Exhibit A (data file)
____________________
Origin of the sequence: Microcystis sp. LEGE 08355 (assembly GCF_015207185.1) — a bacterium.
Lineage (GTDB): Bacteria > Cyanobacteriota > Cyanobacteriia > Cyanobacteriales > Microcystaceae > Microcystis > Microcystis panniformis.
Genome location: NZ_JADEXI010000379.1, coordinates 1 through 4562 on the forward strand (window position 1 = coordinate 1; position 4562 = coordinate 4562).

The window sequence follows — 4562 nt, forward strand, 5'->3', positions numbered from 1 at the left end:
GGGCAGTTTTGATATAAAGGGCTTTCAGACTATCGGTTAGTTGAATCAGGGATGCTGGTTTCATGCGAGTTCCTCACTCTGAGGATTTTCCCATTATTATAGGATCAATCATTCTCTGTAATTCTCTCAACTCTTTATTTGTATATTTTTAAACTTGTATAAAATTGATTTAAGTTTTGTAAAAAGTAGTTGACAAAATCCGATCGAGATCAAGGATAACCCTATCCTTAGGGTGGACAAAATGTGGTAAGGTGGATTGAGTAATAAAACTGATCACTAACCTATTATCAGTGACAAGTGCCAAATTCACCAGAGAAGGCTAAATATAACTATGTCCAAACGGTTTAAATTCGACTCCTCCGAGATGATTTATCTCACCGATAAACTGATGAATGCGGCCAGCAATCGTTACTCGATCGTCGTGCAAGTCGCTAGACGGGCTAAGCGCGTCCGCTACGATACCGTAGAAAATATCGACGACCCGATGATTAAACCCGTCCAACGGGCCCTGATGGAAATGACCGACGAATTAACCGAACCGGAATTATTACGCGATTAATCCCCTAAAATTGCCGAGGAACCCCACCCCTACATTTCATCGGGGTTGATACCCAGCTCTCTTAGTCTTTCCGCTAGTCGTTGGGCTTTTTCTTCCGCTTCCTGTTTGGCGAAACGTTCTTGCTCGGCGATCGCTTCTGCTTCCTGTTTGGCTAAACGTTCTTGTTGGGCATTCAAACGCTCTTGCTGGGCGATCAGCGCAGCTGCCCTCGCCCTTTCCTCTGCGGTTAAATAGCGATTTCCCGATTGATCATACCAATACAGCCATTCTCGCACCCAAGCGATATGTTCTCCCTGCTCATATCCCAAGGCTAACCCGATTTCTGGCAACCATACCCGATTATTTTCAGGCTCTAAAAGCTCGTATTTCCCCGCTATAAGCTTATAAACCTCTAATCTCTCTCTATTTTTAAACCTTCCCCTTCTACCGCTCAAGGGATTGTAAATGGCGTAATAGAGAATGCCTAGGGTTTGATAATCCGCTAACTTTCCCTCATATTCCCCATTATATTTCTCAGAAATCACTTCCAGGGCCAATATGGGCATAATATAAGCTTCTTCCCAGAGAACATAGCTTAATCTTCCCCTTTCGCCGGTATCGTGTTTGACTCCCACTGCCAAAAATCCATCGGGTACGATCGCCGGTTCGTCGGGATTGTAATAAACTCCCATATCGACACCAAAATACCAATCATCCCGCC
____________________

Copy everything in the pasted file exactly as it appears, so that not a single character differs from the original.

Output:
Origin of the sequence: Microcystis sp. LEGE 08355 (assembly GCF_015207185.1) — a bacterium.
Lineage (GTDB): Bacteria > Cyanobacteriota > Cyanobacteriia > Cyanobacteriales > Microcystaceae > Microcystis > Microcystis panniformis.
Genome location: NZ_JADEXI010000379.1, coordinates 1 through 4562 on the forward strand (window position 1 = coordinate 1; position 4562 = coordinate 4562).

The window sequence follows — 4562 nt, forward strand, 5'->3', positions numbered from 1 at the left end:
GGGCAGTTTTGATATAAAGGGCTTTCAGACTATCGGTTAGTTGAATCAGGGATGCTGGTTTCATGCGAGTTCCTCACTCTGAGGATTTTCCCATTATTATAGGATCAATCATTCTCTGTAATTCTCTCAACTCTTTATTTGTATATTTTTAAACTTGTATAAAATTGATTTAAGTTTTGTAAAAAGTAGTTGACAAAATCCGATCGAGATCAAGGATAACCCTATCCTTAGGGTGGACAAAATGTGGTAAGGTGGATTGAGTAATAAAACTGATCACTAACCTATTATCAGTGACAAGTGCCAAATTCACCAGAGAAGGCTAAATATAACTATGTCCAAACGGTTTAAATTCGACTCCTCCGAGATGATTTATCTCACCGATAAACTGATGAATGCGGCCAGCAATCGTTACTCGATCGTCGTGCAAGTCGCTAGACGGGCTAAGCGCGTCCGCTACGATACCGTAGAAAATATCGACGACCCGATGATTAAACCCGTCCAACGGGCCCTGATGGAAATGACCGACGAATTAACCGAACCGGAATTATTACGCGATTAATCCCCTAAAATTGCCGAGGAACCCCACCCCTACATTTCATCGGGGTTGATACCCAGCTCTCTTAGTCTTTCCGCTAGTCGTTGGGCTTTTTCTTCCGCTTCCTGTTTGGCGAAACGTTCTTGCTCGGCGATCGCTTCTGCTTCCTGTTTGGCTAAACGTTCTTGTTGGGCATTCAAACGCTCTTGCTGGGCGATCAGCGCAGCTGCCCTCGCCCTTTCCTCTGCGGTTAAATAGCGATTTCCCGATTGATCATACCAATACAGCCATTCTCGCACCCAAGCGATATGTTCTCCCTGCTCATATCCCAAGGCTAACCCGATTTCTGGCAACCATACCCGATTATTTTCAGGCTCTAAAAGCTCGTATTTCCCCGCTATAAGCTTATAAACCTCTAATCTCTCTCTATTTTTAAACCTTCCCCTTCTACCGCTCAAGGGATTGTAAATGGCGTAATAGAGAATGCCTAGGGTTTGATAATCCGCTAACTTTCCCTCATATTCCCCATTATATTTCTCAGAAATCACTTCCAGGGCCAATATGGGCATAATATAAGCTTCTTCCCAGAGAACATAGCTTAATCTTCCCCTTTCGCCGGTATCGTGTTTGACTCCCACTGCCAAAAATCCATCGGGTACGATCGCCGGTTCGTCGGGATTGTAATAAACTCCCATATCGACACCAAAATACCAATCATCCCGCC